Full details of Dublin Simon Community’s Annual Review 2020 are available after 2.00pm on Thursday, 23rd September at www.dubsimon.ie/annualreview2020
Notes for Editors:
Dublin Simon Community Key Service Statistics in 2020
Dublin Simon Community provided services to 7,617 people in Dublin, Kildare, Wicklow, Meath, Louth, Cavan and Monaghan in 2020.
2262 Adults and children moved out of homelessness into homes by resettlement
660 Adults and children housed through our independent housing in 2020
318,738 Nutritious meals provided to clients throughout the year
895 People living in long-term accommodation with Dublin Simon Community
3,115 Hours of 1:1 counselling for clients through Sure Steps Counselling
938 Individuals accessed Dublin Simon treatment services in 2020
568 People participated in Client Development programmes in 2020
688 Units in Dublin Simon Housing Stock
200 People living in our high-support accommodation in 2020
21,115 Hours invested in keyworking with clients
54,581 Hours contributed by volunteers working alongside our professional staff across the organisation
5,517 contacts made by our Outreach team with people sleeping rough
* Research details:
Mapping restrospective outcomes and existing processes of the Dublin Simon Community Detoxification Unit in order to inform client needs and future service developments; Prof Catherine Comiskey, Karen Galligan, Dr Sonoma Banks, Linda Earls: link to full study findings at: https://bit.ly/DetoxStudy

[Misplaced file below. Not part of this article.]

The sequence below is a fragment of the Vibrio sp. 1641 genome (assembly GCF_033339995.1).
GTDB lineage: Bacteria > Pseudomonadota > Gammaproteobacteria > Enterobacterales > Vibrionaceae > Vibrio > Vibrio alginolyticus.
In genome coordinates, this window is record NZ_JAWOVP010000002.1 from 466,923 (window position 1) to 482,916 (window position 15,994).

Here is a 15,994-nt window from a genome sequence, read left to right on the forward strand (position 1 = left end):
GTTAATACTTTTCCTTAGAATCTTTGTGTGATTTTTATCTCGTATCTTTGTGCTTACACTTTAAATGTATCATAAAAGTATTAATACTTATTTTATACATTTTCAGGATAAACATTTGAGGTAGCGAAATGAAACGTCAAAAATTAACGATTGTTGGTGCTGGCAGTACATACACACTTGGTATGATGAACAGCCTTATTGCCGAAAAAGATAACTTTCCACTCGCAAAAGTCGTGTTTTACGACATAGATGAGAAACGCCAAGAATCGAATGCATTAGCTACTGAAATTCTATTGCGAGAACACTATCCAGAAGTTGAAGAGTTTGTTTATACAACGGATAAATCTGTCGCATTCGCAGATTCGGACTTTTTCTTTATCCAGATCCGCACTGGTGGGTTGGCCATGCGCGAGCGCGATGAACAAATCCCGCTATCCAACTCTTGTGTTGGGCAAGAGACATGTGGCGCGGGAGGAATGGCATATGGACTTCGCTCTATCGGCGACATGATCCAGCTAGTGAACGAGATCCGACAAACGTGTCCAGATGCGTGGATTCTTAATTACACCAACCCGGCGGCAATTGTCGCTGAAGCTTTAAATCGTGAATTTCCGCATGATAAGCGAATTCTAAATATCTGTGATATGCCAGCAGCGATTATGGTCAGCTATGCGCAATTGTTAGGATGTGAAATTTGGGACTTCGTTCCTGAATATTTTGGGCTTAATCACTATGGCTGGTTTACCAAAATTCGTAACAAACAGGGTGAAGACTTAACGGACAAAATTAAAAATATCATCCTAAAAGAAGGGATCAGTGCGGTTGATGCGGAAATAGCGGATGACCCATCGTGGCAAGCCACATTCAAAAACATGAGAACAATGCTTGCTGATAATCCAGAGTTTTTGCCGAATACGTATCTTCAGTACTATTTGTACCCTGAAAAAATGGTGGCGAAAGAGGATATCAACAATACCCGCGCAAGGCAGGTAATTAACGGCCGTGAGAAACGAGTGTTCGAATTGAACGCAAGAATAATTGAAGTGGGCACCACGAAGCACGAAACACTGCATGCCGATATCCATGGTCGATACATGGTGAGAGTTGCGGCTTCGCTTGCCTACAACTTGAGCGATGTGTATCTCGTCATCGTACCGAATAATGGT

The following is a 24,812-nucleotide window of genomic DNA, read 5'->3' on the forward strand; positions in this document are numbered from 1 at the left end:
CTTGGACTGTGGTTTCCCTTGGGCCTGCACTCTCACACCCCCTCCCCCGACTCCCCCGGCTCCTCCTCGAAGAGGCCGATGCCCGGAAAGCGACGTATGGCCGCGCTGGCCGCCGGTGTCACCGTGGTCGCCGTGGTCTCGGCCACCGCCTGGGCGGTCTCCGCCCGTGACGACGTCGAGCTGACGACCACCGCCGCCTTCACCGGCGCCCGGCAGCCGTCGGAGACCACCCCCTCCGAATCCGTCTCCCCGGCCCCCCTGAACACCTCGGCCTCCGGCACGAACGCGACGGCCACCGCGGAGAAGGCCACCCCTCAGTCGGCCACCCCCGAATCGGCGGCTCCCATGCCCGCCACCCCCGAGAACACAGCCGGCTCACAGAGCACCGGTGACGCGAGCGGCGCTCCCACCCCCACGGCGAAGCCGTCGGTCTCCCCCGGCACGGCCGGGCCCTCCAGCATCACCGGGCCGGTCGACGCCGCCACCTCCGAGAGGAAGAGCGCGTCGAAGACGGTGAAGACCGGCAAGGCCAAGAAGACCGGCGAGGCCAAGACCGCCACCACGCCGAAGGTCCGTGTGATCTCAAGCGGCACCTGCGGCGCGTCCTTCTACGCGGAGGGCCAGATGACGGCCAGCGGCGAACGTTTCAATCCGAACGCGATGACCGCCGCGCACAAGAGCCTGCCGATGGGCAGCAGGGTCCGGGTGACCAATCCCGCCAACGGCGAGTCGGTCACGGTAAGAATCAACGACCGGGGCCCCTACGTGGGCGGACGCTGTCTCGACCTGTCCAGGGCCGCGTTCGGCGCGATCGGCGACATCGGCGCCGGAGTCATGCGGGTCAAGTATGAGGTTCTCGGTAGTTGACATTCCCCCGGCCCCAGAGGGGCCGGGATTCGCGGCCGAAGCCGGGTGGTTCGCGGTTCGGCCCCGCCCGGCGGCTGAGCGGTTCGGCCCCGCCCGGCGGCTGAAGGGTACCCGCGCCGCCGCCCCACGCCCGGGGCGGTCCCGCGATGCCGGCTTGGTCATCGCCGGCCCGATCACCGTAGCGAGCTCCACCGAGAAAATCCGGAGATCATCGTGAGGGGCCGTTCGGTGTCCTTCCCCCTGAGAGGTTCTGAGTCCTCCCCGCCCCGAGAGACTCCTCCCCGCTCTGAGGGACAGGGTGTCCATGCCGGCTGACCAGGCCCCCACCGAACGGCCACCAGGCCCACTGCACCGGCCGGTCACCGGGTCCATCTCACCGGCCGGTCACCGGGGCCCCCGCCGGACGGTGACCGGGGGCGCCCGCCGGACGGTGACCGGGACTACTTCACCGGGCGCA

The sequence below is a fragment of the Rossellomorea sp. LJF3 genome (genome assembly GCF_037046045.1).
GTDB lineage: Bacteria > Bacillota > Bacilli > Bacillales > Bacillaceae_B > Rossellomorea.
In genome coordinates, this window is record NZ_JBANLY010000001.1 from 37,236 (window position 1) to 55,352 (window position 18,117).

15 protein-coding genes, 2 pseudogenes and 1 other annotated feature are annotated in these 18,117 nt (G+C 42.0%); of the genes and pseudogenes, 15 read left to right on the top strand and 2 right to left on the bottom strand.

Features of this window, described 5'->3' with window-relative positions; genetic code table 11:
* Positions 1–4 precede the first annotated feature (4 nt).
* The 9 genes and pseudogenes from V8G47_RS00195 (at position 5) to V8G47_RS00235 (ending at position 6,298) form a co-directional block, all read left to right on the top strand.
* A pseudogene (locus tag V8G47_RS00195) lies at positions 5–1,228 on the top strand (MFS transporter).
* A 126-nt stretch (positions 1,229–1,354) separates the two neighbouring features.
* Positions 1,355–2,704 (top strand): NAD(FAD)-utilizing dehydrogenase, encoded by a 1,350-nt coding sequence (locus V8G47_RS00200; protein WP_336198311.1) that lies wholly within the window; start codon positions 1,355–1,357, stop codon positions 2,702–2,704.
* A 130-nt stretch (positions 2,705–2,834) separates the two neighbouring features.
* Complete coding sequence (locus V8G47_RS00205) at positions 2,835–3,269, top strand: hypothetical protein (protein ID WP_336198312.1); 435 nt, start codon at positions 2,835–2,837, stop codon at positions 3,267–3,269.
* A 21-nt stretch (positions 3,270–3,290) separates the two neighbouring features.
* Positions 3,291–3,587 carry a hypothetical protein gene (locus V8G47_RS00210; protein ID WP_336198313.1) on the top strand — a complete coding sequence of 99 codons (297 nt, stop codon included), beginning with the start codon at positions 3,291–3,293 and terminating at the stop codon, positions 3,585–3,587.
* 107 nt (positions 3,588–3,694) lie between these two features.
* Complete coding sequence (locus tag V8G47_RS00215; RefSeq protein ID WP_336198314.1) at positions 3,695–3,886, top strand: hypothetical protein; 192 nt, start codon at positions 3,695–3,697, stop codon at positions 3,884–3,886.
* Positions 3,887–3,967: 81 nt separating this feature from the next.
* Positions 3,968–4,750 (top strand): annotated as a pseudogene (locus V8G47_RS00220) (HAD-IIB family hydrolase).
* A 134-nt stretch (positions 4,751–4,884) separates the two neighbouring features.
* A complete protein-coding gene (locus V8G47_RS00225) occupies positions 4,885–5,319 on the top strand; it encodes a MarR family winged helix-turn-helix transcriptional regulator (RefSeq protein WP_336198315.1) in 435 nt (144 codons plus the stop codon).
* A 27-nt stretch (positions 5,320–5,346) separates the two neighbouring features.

Blood-borne virus & drug stabilisation treatment: Long term impacts for individuals experiencing homelessness: L Crean, BBVU): Link to study results: https://bit.ly/BBVU_DSC
Covid-19 Pandemic Responses
Dublin Simon Community took immediate measures to safeguard vulnerable clients from Covid-19. Emergency accommodation reduced from 147 to 115 beds in single and socially distanced twin room. The soup run and social club was temporarily suspended, but the Outreach team remained on the streets from early morning until late night 365 days of the year making an average of 100 interventions per week over the course of 2020.
One-night-only beds in Dublin were suspended in emergency accommodation to provide longer term stays for vulnerable clients who had been sleeping rough.
A total of 20 extra beds were delivered by the charity’s acute medical service; Step-Up-Step-Down on site at Ushers Island. This supported Dublin hospitals in freeing up beds for Covid patients by enabling the discharge of patients from the homeless community into the care of our nurse-led 24-hour semi-acute medical unit.
Dublin Simon nurses trained in Covid-19 testing supported the HSE & Safetynet Primary Care in conducting testing amongst residents and staff of the charity’s services.